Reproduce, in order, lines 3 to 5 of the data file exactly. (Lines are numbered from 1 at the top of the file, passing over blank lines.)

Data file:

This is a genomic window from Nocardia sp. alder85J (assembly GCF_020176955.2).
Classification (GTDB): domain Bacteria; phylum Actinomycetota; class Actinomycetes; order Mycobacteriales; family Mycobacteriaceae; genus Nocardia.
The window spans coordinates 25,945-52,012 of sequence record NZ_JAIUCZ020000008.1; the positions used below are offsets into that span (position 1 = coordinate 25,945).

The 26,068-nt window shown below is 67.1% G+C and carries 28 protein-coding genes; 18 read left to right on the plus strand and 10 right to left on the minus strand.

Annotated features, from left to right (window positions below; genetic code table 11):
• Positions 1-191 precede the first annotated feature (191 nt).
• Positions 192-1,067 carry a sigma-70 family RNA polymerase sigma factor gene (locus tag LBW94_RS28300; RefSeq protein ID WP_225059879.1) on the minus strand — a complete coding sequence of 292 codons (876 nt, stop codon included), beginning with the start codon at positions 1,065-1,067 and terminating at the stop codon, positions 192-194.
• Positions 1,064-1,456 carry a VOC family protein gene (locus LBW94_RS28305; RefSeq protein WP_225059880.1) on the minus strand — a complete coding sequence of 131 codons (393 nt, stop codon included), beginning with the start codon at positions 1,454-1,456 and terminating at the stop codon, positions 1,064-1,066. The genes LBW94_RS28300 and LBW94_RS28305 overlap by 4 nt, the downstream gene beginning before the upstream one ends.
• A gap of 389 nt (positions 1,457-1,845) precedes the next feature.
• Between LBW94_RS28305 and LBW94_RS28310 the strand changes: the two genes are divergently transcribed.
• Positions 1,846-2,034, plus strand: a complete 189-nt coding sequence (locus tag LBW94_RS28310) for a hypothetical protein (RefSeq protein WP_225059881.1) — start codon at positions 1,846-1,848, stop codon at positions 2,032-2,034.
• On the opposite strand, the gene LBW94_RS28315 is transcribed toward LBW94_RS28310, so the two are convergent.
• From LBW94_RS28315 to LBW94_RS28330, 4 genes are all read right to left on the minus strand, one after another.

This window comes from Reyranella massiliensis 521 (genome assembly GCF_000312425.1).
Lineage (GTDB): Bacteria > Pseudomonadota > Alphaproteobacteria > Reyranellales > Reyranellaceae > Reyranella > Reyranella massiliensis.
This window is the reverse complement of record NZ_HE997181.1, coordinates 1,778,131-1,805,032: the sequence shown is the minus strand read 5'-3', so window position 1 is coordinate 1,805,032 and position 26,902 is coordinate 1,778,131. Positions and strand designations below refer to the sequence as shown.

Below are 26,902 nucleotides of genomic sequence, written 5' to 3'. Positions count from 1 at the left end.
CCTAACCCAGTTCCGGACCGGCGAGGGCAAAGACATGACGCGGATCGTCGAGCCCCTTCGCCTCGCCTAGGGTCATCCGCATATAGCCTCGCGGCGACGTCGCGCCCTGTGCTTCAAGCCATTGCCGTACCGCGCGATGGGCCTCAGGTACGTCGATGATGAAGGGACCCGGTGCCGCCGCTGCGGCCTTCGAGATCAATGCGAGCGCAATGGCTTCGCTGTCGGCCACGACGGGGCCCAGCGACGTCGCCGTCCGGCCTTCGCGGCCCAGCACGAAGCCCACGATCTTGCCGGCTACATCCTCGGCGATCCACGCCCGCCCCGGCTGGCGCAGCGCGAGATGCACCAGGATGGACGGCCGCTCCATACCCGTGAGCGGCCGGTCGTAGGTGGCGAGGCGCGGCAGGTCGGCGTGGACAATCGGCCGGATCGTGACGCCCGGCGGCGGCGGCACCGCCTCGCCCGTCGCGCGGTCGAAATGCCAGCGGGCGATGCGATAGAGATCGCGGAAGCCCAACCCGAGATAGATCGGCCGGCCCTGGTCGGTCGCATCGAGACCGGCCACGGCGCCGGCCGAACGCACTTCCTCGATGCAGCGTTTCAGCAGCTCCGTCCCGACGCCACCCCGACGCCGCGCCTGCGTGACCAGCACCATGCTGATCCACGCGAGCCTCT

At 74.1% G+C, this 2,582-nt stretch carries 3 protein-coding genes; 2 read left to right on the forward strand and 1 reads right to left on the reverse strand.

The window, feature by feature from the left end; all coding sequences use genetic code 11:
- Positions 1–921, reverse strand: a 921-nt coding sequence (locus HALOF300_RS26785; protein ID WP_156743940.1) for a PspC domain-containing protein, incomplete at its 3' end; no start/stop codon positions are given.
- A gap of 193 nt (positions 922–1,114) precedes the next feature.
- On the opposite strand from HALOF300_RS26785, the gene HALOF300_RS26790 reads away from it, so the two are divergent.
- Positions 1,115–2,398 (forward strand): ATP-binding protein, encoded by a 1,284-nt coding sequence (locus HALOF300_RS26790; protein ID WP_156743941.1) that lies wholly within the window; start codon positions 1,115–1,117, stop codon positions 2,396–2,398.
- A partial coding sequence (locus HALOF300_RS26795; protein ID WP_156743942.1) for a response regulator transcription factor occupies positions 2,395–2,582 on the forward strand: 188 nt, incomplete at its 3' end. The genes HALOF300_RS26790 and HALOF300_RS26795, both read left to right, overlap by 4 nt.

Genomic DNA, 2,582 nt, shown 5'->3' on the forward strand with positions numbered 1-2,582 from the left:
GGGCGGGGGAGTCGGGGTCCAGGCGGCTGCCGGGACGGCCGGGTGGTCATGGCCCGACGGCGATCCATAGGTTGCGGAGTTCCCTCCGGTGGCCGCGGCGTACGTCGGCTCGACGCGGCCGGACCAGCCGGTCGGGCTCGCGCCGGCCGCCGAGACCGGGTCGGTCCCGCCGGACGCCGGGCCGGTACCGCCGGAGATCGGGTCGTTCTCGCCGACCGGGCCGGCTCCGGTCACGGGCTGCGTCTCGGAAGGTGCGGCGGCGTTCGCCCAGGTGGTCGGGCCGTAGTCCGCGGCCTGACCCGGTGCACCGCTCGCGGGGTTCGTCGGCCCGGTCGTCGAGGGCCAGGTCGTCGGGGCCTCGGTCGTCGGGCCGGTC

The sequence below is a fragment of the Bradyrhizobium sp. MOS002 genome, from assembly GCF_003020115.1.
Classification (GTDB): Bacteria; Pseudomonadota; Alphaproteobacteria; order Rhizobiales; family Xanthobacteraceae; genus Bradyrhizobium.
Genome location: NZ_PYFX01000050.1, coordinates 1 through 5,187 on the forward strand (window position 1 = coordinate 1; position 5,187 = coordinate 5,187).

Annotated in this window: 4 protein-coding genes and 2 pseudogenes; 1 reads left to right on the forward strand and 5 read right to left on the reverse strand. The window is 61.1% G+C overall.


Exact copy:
The window spans coordinates 25,945-52,012 of sequence record NZ_JAIUCZ020000008.1; the positions used below are offsets into that span (position 1 = coordinate 25,945).

The 26,068-nt window shown below is 67.1% G+C and carries 28 protein-coding genes; 18 read left to right on the plus strand and 10 right to left on the minus strand.

Annotated features, from left to right (window positions below; genetic code table 11):